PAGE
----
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Where's India's holocaust museum?
October 21, 2003
The massacre of 6 million Jews by Hitler and the persecution Jews suffered all over the world in the last 15 centuries has been meticulously recorded by the Jews after 1945 and has been enshrined not only in history books, but also in Holocaust museums, the most famous one being in Washington, DC.
It has not been done with a spirit of revenge -- look at Israel and Germany today -- they are on the best of terms; yet, facts are facts and contemporary Germany had to come to terms with its terrible actions during World War II.
Hindus, Sikhs and Buddhists have also suffered a terrible holocaust, probably without parallel in human history. Take the Hindu Kush for instance, probably one of the biggest genocides of Hindus. There is practically no serious research ever done about it and no mention in history books. Yet the name Hindu Kush appears many times in the writings of Muslim chroniclers in 1333 AD
Ibn Battutah, the medieval Berber traveller, said the name meant 'Hindu Killer,' a meaning still given by Afghan mountain dwellers. Unlike the Jewish holocaust, the exact toll of the Hindu genocide suggested by the name Hindu Kush is not available. 'However,' writes Hindu Kush specialist Srinandan Vyas, 'the number is easily likely to be in millions.'
A few known historical figures can be used to justify this estimate. The Encyclopaedia Britannica recalls that in December 1398 AD, Taimurlane ordered the execution of at least 50,000 captives before the battle for Delhi; likewise, the number of captives butchered by Taimurlane's army was about 100,000.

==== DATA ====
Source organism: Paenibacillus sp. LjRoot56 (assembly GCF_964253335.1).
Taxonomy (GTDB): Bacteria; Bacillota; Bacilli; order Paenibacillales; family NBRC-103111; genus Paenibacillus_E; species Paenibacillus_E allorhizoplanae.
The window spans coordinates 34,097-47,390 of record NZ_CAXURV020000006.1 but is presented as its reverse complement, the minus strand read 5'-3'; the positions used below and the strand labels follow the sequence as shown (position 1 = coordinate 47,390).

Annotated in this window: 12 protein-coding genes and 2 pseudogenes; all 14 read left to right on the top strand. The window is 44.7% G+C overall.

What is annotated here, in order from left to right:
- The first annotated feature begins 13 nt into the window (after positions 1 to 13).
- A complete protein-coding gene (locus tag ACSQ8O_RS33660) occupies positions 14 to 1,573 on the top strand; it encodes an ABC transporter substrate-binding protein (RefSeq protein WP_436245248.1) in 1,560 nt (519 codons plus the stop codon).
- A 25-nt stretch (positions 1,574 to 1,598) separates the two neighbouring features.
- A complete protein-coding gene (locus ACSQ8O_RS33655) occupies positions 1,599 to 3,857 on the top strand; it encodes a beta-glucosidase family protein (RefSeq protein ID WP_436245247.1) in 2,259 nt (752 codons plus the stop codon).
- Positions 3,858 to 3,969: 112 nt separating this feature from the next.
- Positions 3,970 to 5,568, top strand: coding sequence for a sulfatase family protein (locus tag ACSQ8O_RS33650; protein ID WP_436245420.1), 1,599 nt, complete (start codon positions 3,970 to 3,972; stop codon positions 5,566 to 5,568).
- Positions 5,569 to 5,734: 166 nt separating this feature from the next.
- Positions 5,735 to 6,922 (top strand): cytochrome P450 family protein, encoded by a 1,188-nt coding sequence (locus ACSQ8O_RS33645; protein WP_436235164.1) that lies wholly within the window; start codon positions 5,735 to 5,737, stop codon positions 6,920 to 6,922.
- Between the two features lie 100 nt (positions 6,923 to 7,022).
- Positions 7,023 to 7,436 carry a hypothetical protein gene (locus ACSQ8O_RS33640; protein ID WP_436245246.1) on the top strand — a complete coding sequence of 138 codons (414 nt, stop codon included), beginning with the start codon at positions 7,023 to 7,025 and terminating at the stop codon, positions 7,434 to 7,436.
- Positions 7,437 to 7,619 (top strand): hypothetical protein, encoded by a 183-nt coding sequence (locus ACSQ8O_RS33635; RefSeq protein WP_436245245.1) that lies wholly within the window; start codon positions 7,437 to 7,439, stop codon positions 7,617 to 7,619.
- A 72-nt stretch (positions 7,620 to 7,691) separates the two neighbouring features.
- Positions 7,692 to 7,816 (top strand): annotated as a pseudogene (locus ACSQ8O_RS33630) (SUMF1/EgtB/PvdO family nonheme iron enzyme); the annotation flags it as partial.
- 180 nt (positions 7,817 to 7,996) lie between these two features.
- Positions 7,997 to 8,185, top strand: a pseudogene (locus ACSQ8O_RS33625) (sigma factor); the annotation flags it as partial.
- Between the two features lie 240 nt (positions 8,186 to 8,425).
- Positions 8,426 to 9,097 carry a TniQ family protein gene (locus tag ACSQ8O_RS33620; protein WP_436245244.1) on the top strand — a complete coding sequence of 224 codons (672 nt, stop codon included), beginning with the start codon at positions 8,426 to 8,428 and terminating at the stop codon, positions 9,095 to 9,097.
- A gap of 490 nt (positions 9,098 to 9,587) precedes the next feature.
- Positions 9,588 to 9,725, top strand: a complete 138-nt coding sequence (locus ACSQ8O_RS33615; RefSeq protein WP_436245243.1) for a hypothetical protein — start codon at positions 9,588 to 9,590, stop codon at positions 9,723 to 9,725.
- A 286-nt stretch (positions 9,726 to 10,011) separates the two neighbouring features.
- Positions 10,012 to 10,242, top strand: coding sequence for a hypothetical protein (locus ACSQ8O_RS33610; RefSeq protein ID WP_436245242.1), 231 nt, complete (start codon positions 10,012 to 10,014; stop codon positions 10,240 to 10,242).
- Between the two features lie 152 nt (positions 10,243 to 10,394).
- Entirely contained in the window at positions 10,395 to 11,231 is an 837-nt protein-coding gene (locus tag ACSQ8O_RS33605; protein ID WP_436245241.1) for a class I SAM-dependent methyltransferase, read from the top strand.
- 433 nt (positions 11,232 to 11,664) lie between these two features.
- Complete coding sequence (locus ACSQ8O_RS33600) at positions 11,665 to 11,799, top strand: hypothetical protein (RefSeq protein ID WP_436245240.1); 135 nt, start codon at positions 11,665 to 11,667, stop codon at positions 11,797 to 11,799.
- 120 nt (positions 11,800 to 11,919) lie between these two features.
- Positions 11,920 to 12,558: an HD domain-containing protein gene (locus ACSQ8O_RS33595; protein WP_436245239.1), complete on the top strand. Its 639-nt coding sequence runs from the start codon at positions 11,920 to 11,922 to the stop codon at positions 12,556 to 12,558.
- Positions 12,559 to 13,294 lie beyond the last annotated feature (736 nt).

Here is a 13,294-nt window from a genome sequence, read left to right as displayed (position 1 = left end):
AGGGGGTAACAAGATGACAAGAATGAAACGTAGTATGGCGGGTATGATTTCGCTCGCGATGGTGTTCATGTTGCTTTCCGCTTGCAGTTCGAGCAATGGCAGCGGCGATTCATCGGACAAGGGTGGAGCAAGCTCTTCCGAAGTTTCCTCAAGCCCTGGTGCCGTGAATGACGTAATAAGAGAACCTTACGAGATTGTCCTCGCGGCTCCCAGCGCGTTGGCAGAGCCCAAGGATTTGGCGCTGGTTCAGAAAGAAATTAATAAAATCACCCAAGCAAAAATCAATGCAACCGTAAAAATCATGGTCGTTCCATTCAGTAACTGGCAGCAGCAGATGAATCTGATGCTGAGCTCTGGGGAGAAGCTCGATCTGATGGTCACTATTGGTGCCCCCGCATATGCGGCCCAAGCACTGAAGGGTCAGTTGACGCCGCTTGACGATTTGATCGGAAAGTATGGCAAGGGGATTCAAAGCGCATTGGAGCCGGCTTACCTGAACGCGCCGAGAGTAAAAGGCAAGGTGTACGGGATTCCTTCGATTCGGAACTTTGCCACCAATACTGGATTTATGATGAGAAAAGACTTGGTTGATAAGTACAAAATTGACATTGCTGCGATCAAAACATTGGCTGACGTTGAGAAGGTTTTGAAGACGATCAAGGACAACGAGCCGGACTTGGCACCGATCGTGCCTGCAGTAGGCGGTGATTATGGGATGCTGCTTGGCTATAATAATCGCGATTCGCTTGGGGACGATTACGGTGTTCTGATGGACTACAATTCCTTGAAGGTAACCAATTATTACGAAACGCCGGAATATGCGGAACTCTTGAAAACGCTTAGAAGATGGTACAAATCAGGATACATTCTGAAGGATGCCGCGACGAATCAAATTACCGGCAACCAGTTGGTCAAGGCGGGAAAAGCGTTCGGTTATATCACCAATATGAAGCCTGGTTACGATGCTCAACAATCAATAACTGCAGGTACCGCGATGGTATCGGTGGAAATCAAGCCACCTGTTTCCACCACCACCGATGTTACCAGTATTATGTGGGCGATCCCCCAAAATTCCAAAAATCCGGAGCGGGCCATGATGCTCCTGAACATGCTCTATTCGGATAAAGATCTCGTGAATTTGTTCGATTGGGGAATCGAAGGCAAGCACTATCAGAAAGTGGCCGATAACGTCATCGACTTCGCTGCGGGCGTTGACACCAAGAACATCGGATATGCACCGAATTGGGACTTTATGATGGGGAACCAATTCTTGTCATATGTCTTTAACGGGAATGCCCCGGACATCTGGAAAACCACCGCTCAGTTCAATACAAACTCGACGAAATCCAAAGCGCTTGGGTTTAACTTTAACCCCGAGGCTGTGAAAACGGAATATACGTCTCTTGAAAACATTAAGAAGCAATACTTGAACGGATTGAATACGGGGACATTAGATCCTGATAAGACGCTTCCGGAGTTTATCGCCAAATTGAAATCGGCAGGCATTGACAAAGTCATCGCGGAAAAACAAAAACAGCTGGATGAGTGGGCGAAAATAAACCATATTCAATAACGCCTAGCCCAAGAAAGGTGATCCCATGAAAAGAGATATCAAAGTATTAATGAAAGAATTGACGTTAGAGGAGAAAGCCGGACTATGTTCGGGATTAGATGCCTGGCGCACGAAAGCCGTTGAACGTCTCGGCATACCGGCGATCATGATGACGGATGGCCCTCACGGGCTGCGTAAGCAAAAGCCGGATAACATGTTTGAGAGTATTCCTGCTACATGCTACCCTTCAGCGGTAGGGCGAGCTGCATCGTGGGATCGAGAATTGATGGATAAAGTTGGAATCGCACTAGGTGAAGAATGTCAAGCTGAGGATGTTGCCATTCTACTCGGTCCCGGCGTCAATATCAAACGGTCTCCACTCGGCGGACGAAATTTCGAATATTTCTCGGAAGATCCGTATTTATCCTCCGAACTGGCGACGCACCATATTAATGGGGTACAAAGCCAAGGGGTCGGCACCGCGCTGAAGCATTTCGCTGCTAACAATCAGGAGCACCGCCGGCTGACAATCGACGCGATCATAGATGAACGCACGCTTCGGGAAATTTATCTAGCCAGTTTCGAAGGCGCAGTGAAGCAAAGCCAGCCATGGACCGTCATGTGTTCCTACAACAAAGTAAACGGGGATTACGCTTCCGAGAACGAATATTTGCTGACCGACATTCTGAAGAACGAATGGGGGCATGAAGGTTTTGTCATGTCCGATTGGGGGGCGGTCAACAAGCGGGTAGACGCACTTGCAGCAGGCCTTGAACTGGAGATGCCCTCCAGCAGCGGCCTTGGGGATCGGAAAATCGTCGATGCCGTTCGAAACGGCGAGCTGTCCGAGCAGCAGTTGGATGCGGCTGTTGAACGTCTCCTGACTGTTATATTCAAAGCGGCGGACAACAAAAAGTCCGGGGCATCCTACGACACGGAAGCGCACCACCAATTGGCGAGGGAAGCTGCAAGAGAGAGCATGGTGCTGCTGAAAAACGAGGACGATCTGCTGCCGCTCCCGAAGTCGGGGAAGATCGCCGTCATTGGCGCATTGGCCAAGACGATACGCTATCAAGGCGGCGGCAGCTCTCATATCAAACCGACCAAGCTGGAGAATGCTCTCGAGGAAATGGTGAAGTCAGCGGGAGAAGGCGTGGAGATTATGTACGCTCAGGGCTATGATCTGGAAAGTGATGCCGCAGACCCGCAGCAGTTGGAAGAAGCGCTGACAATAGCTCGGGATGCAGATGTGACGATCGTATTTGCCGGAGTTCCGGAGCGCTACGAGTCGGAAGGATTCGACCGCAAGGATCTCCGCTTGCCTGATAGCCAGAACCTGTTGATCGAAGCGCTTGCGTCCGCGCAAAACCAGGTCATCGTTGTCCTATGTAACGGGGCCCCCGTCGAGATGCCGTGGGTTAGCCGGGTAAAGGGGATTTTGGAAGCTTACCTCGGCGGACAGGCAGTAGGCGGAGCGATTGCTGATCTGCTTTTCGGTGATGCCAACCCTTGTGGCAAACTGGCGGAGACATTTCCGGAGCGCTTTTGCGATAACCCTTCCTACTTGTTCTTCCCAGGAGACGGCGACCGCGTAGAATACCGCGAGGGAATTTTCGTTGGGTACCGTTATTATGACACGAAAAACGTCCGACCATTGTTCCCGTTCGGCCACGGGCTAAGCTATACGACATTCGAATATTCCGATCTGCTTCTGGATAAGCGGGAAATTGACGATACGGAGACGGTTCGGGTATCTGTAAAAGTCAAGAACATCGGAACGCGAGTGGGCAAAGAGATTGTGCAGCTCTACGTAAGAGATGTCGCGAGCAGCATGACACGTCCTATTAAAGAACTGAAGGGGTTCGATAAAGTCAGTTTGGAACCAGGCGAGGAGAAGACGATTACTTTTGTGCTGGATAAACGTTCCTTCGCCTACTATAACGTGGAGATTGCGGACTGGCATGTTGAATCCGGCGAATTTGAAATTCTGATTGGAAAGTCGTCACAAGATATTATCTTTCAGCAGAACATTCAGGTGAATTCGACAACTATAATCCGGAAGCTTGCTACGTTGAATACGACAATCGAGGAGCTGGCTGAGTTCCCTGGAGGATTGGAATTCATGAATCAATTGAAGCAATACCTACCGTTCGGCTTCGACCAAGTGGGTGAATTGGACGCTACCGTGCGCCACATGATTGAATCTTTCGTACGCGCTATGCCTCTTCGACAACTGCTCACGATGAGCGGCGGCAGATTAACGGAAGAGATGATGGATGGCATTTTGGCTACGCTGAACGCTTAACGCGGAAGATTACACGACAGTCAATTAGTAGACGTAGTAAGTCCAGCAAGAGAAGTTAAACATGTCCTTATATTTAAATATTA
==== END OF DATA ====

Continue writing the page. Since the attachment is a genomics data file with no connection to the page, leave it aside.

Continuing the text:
The Britannica again mentions that Mughal emperor Akbar ordered the massacre of about 30,000 captured Rajput Hindus on February 24, 1568 AD, after the battle for Chitod, a number confirmed by Abul Fazl, Akbar's court historian. Afghan historian Khondamir notes that during one of the many repeated invasions on the city of Herat in western Afghanistan, which used to be part of the Hindu Shahiya kingdoms '1,500,000 residents perished.' 'Thus,' writes Vyas, 'it is evident that the mountain range was named as Hindu Kush as a reminder to the future Hindu generations of the slaughter and slavery of Hindus during the Moslem conquests.'
Or take the recent plight of the Kashmiri Pandits. Over 400,000 Kashmiri Pandits have been forced to flee their homeland. Many Pandit men, women and children have been brutally murdered. About 70,000 still languish in makeshift refugee camps in Jammu and Delhi. Scores of temples in Kashmir have been desecrated, destroyed, looted, more than 900 educational institutions have been attacked by terrorists. Properties of Pandits have been vandalised, businesses destroyed or taken over, even hospitals have not been spared.
Did you know that this huge human tragedy is taking place in Free India?
Burning books, looting culture is a very important part of the plan as we have seen during early Muslim invasions, where Buddhist centres of learning were ruthlessly burnt and razed to the ground.